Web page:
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New US private sector jobs fall short

Private-sector job creation held steady last month, but was below market expectations, according to an ADP report Wednesday that paints an uninspiring picture.

Companies added 190,000 jobs to close out the summer, a number that was better than July's downward-revised 177,000 and below the expected 201,000 new positions.

Professional and business services led the way with 29,000 new jobs, while trade, transportation and utilities added 28,000 and construction grew by 17,000. Overall, services were responsible for 173,000 of the total, with goods-producing contributing just 17,000.

The report tees the market up for Friday's closely watched nonfarm payrolls report from the Bureau of Labor Statistics.

Get the market reaction here.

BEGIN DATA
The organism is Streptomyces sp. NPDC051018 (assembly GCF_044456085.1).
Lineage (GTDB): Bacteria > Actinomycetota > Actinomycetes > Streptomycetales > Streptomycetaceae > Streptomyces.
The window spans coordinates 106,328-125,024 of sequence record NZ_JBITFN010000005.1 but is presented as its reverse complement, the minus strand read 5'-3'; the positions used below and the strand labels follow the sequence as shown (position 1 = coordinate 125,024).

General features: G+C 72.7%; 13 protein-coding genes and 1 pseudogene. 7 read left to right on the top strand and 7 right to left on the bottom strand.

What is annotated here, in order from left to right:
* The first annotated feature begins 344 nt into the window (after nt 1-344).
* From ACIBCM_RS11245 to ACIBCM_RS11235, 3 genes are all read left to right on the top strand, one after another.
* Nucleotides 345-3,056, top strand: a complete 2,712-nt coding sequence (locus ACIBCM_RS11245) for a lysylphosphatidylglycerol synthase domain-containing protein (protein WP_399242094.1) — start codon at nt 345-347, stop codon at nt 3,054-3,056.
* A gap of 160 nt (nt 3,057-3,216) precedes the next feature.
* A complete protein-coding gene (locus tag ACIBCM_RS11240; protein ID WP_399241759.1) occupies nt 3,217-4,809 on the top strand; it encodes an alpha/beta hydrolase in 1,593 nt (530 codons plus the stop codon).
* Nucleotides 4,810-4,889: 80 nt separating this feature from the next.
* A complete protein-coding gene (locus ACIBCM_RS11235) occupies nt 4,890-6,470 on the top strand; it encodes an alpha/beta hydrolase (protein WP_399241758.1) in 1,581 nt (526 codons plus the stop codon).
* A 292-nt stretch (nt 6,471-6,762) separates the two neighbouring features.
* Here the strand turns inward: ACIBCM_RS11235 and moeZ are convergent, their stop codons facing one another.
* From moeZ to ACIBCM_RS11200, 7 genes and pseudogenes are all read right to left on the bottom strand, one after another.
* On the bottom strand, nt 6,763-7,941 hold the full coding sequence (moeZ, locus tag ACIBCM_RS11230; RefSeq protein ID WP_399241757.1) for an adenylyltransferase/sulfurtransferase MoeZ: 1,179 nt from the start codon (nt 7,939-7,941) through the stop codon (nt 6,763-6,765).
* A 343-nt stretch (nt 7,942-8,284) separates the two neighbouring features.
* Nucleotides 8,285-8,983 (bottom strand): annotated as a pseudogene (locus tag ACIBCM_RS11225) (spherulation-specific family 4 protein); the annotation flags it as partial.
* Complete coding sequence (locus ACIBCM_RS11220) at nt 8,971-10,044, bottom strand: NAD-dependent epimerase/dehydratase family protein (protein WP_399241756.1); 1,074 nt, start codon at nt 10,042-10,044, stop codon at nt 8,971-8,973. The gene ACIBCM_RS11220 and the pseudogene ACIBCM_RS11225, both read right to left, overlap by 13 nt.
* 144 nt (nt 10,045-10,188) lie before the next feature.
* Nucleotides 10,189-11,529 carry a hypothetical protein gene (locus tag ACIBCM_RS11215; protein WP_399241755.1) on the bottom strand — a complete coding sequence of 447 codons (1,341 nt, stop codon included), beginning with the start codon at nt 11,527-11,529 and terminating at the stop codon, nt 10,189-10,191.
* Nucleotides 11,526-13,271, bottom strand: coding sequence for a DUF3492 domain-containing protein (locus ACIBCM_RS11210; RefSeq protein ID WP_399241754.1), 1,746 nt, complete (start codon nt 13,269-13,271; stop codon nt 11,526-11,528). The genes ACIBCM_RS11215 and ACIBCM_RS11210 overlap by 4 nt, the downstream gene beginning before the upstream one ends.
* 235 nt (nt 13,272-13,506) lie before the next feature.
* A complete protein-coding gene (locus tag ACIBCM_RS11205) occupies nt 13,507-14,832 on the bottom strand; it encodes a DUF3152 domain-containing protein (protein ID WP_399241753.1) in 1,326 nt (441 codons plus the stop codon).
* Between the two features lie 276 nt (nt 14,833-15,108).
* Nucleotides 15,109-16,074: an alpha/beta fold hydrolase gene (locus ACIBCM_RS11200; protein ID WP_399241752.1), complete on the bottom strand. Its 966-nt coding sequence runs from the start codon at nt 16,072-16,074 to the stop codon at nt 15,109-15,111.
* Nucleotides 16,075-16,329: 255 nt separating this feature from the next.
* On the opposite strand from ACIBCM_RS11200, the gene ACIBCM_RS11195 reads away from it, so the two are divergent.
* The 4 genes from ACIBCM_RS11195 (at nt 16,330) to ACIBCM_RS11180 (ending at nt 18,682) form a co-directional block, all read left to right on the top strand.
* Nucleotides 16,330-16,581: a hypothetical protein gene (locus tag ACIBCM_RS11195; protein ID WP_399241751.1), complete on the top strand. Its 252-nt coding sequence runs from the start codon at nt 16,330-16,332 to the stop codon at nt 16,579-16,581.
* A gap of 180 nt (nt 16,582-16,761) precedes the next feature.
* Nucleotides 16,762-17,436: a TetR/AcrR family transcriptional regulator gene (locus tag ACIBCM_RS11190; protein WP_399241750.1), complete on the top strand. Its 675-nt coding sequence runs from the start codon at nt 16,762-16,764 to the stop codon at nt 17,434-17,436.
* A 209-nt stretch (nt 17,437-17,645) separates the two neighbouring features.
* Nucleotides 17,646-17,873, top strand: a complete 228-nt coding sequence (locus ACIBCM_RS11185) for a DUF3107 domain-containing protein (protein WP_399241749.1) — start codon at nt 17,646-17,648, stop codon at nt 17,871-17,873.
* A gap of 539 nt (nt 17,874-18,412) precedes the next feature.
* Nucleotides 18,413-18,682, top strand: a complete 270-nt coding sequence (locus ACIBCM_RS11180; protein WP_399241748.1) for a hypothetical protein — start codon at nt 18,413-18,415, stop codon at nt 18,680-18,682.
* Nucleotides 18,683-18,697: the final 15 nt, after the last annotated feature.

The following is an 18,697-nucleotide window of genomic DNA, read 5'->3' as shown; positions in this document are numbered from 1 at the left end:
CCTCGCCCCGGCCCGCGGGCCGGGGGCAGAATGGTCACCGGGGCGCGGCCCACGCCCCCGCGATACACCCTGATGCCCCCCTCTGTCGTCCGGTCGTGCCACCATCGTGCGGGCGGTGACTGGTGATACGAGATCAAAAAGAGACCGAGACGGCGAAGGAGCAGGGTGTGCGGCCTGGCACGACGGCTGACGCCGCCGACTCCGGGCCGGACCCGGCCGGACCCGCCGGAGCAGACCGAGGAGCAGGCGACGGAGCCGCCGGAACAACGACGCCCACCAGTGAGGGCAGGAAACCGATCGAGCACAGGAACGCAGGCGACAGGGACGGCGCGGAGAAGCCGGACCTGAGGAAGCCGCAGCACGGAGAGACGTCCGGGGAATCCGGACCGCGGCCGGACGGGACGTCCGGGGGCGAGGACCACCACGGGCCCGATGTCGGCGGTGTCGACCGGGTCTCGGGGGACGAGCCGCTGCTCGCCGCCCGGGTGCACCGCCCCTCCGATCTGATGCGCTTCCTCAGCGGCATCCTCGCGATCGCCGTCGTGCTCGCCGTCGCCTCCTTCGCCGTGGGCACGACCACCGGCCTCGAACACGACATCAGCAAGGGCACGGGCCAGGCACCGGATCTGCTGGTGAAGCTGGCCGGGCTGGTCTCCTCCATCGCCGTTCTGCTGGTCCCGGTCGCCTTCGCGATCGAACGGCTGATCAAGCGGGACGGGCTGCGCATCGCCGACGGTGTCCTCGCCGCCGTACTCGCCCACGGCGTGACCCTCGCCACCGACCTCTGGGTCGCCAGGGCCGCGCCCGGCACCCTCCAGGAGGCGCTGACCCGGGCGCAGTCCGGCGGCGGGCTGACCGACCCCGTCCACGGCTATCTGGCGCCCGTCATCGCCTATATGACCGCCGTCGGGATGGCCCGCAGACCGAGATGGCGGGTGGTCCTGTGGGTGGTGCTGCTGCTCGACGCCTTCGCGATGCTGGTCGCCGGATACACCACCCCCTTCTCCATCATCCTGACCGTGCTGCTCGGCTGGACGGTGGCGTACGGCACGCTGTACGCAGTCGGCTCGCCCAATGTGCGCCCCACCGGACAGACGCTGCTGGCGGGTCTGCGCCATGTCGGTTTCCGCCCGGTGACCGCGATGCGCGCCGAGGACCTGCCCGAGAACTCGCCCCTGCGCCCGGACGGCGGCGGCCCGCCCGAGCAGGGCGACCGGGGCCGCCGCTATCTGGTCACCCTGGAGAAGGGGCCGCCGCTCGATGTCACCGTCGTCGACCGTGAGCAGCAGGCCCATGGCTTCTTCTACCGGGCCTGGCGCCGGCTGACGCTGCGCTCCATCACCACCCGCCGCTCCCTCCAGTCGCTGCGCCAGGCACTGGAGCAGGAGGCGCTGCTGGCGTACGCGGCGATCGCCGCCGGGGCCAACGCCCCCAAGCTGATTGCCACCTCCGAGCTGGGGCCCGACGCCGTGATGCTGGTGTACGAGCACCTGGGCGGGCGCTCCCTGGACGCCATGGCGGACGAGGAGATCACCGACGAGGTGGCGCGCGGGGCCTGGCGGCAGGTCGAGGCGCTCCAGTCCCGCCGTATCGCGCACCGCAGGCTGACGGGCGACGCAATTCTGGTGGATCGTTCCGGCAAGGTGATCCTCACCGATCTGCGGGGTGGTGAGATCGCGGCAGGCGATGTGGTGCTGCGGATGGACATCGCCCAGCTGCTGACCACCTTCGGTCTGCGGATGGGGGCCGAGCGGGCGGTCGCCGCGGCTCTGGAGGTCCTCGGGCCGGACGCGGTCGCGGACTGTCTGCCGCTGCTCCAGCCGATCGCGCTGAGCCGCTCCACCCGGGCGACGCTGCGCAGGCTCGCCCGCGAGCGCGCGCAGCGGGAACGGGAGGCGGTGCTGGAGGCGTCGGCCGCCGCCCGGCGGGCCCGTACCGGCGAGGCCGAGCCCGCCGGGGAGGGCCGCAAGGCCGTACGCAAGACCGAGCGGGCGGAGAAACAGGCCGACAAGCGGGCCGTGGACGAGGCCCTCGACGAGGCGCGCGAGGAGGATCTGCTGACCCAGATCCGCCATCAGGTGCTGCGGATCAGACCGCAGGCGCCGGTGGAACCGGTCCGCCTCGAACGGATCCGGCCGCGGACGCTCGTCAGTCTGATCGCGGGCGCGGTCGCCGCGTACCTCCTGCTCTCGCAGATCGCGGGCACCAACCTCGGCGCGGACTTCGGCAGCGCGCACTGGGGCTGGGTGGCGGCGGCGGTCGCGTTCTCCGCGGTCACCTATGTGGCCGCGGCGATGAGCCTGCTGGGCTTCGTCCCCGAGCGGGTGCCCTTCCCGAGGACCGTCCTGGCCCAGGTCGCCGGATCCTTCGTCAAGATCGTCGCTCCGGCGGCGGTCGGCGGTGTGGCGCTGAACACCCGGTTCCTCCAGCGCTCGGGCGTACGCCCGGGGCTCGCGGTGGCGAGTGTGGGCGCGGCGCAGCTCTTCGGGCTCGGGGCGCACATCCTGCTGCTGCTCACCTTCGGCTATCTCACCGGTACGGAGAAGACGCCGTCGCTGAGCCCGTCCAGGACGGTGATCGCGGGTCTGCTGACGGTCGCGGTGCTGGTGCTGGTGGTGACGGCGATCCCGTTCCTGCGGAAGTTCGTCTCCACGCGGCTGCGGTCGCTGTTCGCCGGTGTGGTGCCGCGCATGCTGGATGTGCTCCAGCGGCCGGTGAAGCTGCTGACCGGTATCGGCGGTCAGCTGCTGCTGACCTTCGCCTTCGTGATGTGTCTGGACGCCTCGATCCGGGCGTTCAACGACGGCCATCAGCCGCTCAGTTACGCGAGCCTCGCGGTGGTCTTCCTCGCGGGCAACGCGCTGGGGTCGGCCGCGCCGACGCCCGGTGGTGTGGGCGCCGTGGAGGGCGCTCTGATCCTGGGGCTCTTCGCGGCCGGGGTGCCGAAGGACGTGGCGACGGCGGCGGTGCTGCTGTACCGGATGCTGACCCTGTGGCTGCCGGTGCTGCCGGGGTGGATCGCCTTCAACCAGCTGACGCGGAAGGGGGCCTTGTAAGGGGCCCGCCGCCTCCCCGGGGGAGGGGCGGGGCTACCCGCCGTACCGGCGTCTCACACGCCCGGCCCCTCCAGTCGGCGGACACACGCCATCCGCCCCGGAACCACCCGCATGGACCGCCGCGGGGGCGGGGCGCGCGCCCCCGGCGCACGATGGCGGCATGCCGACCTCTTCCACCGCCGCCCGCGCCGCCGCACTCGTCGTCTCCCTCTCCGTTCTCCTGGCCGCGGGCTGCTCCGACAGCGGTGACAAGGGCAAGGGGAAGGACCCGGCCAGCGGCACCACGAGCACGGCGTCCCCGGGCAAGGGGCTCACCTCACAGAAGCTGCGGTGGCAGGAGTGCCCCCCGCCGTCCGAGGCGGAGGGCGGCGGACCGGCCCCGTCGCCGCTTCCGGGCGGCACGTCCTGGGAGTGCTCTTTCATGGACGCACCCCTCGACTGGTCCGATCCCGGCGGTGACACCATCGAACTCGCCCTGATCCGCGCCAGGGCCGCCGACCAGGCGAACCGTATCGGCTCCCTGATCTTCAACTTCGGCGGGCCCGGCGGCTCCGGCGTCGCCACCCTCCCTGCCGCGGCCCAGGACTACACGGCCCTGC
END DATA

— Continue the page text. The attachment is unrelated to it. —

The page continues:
Economists expect to see growth of 220,000 jobs for August. The payrolls number is a key indicator for the Federal Reserve, which is expected to raise rates before the end of the year though the timing is uncertain. A weak jobs report could give the U.S. central bank reason not to hike at its September Open Market Committee meeting.

Despite the miss relative to market expectations, Moody's senior economist Mark Zandi told CNBC the ADP report was "rock-solid." However, he cautioned that Friday's report could be a disappointment because of seasonal adjustments in the numbers.

"It's very possible, I'd say even likely, that if the ADP number is reality, that we're going to get a BLS number that's closer to 160, 155 (thousand)," he said.

The ADP report showed job creation concentrated in small businesses with fewer than 50 employees, which added 85,000 positions. Medium-sized firms (50-499 employees) grew 66,000, while large firms added 40,000.

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The numbers come amid a turbulent time for markets, with major averages surrendering 6 percent or more in August and off to their worst start in September in 13 years.